Podcast - Junk Fees: What's the Flap All About
In this episode of his "Clearly Conspicuous" podcast series, "Junk Fees: What's the Flap All About," consumer protection attorney Anthony DiResta discusses the political and regulatory background of junk fees, with a focus on the Federal Trade Commission (FTC). He explains the Junk Fees Prevention Act and the FTC's proposed rule to address deceptive or unfair junk fees. Mr. DiResta outlines specific practices targeted by the commission and emphasizes the importance of companies closely monitoring developments and revising their fees policies proactively. Stay tuned for part two, which will examine the role of the Consumer Financial Protection Bureau (CFPB) in addressing hidden fees.
Good afternoon or good morning. It's a privilege to be with you today. Today's topic is "Junk Fees: What's the Flap All About?" This will be a two-part series. Today's session will address the political and regulatory background and focus on the action by the Federal Trade Commission (FTC). Part two will address the interest by the Consumer Financial Protection Bureau (CFPB).
The Junk Fees Prevention Act
In his State of the Union Address, President Biden talked about eliminating or limiting junk fees. Such junk fees include concert, sporting events and other entertainment tickets fees, some airline fees, early termination fees for TV, phone and internet service, and some resort and destination fees. The fulcrum of his remarks was the Junk Fees Prevention Act, which was designed to target those hidden surcharges many industries use. Specifically, the act is focused on hidden fees in four areas: airlines, hotels and resorts, termination fees for cellphone, television, internet providers and entertainment tickets, like sporting events or concerts. But, it is not just a political issue facing Congress. It's of high interest to the regulators. Both the FTC and CFPB are involved in enforcement actions, rulemaking, guidance and audits concerning companies charging junk fees.
The FTC's Proposed Actions
Let's now focus on the action by the FTC. Late last year, in November, the FTC provided a proposed rule to address deceptive or unfair junk fees and hidden fees. The proposed rule relates to fees that have little or no added value to the consumer. The core concern is that the overall advertised price of all goods and services should include all costs and that fees disclosed only at a later stage in the consumer's purchasing process constitutes consumer harm. Specifically, the commission is seeking to use its authority under Section 18 of the FTC Act to address deceptive or unfair acts or practices involving junk fees and hidden fees. The commission proposes addressing the following practices, which have been the subject of commission investigations, enforcement actions, workshops, research and consumer education, among other activities. First, they want to focus on misrepresenting or failing to disclose clearly and conspicuously, on any advertisement or in any marketing, the total cost of any good or service for sale. Second, misrepresenting or failing to disclose clearly and conspicuously, on any advertisement or in any marketing, the existence of any fees, interest, charges or other costs that are not reasonably avoidable for any good or service. Third, misrepresenting or failing to disclose clearly and conspicuously whether fees, interest, charges, products or services are optional or required. Fourth, misrepresenting or failing to disclose clearly and conspicuously any material restriction, limitation or condition concerning any good or service that may result in a mandatory charge in addition to the cost of the good or service or that may diminish the consumer's use of the good or service, including the amount the consumer receives. Fifth, misrepresenting that a consumer owes payments for any product or service the consumer did not agree to purchase. Sixth, billing or charging consumers for fees, interest, goods, services or programs without express and informed consent. Seventh, billing or charging consumers for fees, interest, goods, services or programs that have little or no added value to the consumer or that consumers would reasonably assume to be included within the overall advertised price. Finally, misrepresenting or failing to disclose clearly and conspicuously, on an advertisement or in marketing, the nature or purpose of any fees, interest, charges or other costs. The FTC sought formal comments on the proposed rule, and we anticipate prompt action given the interest and public policy concerns.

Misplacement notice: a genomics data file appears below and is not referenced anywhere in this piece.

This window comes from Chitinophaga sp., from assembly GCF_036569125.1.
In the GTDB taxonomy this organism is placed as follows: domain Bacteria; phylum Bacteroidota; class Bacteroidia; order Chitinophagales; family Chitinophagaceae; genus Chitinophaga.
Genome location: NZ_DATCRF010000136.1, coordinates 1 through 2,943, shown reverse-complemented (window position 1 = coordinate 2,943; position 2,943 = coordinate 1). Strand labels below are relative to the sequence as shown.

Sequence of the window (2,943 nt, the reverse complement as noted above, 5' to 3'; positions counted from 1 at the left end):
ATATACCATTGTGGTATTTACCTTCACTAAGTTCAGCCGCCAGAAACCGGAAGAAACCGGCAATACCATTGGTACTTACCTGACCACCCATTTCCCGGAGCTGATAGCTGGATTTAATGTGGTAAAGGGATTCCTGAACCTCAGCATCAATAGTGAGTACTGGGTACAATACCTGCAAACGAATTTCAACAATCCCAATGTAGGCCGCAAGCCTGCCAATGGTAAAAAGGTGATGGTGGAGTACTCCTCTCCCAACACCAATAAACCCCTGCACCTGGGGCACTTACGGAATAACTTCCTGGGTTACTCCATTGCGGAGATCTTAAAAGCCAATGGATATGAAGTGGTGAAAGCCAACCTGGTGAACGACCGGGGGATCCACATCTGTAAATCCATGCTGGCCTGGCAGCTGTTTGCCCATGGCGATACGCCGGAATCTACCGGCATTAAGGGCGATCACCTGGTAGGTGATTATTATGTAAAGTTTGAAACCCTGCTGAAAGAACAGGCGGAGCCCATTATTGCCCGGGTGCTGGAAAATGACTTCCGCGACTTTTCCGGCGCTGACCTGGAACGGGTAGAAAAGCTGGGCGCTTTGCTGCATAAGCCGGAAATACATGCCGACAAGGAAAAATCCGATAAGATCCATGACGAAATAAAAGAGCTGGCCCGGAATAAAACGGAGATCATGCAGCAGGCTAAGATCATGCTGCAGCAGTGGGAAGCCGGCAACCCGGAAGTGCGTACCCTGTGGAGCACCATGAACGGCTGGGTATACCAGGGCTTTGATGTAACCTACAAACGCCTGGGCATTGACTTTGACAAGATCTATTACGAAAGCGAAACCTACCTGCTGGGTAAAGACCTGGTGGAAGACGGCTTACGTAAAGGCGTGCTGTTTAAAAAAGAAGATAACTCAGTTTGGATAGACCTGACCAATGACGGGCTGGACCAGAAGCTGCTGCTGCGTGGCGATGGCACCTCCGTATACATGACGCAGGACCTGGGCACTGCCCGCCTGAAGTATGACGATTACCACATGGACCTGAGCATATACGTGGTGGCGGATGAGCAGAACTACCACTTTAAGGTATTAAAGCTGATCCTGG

In conclusion, junk fees are a hot topic right now. If your company has any such "hidden" fees, pay close attention to developments and consider revising your policies on fees proactively. So stay tuned for the next podcast, where we examine the issue of hidden fees by the CFPB. I wish you a meaningful day.